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Big Pharma rush to patent water

Following a large scale publicly announced trial that has concluded drinking two litres of water a day reduces the incidence of serious illness and increases mortality rates, the biggest players from Big Pharma have been rushing to patent water or checking to see if they had already inadvertently patented it previously.

'Personally I wouldn't have released this report without redacting the word "water" or renaming it to something like "life-enlenghtenal",' said a representative from Big Pharma who handed out a business card with his name redacted. One of the largest pharmaceutical companies claims that it had already developed what the report calls "water" and had carried out extensive double blind trials with an enhanced version - provisionally labelled "bottled" against a placebo known only by it's cover name "tap". 'There were differences, however the biggest was the mark-up of "bottled" compared to "tap",' said a representative. 'Our evaluation of the results was the mark-up, of a factor of a hundred or so, was trivial, however since this report landed we realise that we could and should be charging tens of thousands of the base price, making our investment worthwhile,' he said today.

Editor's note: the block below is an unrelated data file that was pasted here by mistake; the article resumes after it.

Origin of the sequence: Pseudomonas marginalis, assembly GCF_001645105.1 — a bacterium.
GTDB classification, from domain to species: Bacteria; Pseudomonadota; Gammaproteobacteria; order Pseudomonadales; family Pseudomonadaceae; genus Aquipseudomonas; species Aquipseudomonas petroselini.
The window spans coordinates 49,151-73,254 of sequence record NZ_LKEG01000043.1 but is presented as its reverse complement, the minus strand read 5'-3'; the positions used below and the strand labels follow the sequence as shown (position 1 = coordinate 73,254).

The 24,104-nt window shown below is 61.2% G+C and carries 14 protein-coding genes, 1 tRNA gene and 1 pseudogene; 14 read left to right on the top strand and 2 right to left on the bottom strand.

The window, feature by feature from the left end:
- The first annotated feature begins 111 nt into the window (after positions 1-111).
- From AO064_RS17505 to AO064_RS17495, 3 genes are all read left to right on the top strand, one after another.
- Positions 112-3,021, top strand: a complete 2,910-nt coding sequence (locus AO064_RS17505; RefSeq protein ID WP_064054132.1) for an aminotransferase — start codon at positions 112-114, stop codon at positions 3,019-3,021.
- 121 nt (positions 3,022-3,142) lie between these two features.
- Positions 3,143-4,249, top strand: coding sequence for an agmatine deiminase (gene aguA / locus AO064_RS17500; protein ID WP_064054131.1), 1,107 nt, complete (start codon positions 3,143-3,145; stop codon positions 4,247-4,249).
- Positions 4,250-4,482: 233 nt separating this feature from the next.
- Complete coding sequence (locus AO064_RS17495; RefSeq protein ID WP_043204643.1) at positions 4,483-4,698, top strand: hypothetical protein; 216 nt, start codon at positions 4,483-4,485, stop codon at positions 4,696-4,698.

As an interim, Big Pharma has lobbied parliament to outlaw the supply of "tap" water as an unregulated drug source and is insisting that the sale of "bottled" varieties be restricted to pharmacies, preferably under prescription. Clouds are to be considered drug dealers and to be prevented from raining and lakes are to be secured by the military to prevent wild swimmers contaminating the core production factories. 'People, and fish, wee in lakes. You wouldn't take any other prescription drug knowing it had been weed or shat on, would you?' asked a representative.

'That's why our products are so expensive - it's only the NHS and the taxpayer that is shat on,' he added.

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